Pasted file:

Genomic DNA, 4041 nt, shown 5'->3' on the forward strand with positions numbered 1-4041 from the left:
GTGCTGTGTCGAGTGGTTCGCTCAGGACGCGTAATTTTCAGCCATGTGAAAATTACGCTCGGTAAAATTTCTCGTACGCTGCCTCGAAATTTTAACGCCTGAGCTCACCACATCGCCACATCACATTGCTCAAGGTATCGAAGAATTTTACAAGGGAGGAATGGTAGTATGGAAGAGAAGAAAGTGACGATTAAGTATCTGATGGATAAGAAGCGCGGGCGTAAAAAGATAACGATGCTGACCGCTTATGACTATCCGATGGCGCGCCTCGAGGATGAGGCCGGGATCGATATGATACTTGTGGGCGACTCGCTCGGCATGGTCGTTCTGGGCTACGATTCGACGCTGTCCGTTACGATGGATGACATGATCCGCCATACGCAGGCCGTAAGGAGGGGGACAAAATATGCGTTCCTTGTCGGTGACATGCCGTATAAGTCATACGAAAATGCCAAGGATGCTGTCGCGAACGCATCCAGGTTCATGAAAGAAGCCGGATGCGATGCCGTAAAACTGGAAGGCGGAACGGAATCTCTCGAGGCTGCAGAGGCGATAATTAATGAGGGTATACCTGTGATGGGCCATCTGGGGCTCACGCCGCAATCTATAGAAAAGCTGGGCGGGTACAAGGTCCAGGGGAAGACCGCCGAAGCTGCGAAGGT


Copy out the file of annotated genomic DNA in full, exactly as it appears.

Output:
Genomic DNA, 4041 nt, shown 5'->3' on the forward strand with positions numbered 1-4041 from the left:
GTGCTGTGTCGAGTGGTTCGCTCAGGACGCGTAATTTTCAGCCATGTGAAAATTACGCTCGGTAAAATTTCTCGTACGCTGCCTCGAAATTTTAACGCCTGAGCTCACCACATCGCCACATCACATTGCTCAAGGTATCGAAGAATTTTACAAGGGAGGAATGGTAGTATGGAAGAGAAGAAAGTGACGATTAAGTATCTGATGGATAAGAAGCGCGGGCGTAAAAAGATAACGATGCTGACCGCTTATGACTATCCGATGGCGCGCCTCGAGGATGAGGCCGGGATCGATATGATACTTGTGGGCGACTCGCTCGGCATGGTCGTTCTGGGCTACGATTCGACGCTGTCCGTTACGATGGATGACATGATCCGCCATACGCAGGCCGTAAGGAGGGGGACAAAATATGCGTTCCTTGTCGGTGACATGCCGTATAAGTCATACGAAAATGCCAAGGATGCTGTCGCGAACGCATCCAGGTTCATGAAAGAAGCCGGATGCGATGCCGTAAAACTGGAAGGCGGAACGGAATCTCTCGAGGCTGCAGAGGCGATAATTAATGAGGGTATACCTGTGATGGGCCATCTGGGGCTCACGCCGCAATCTATAGAAAAGCTGGGCGGGTACAAGGTCCAGGGGAAGACCGCCGAAGCTGCGAAGGT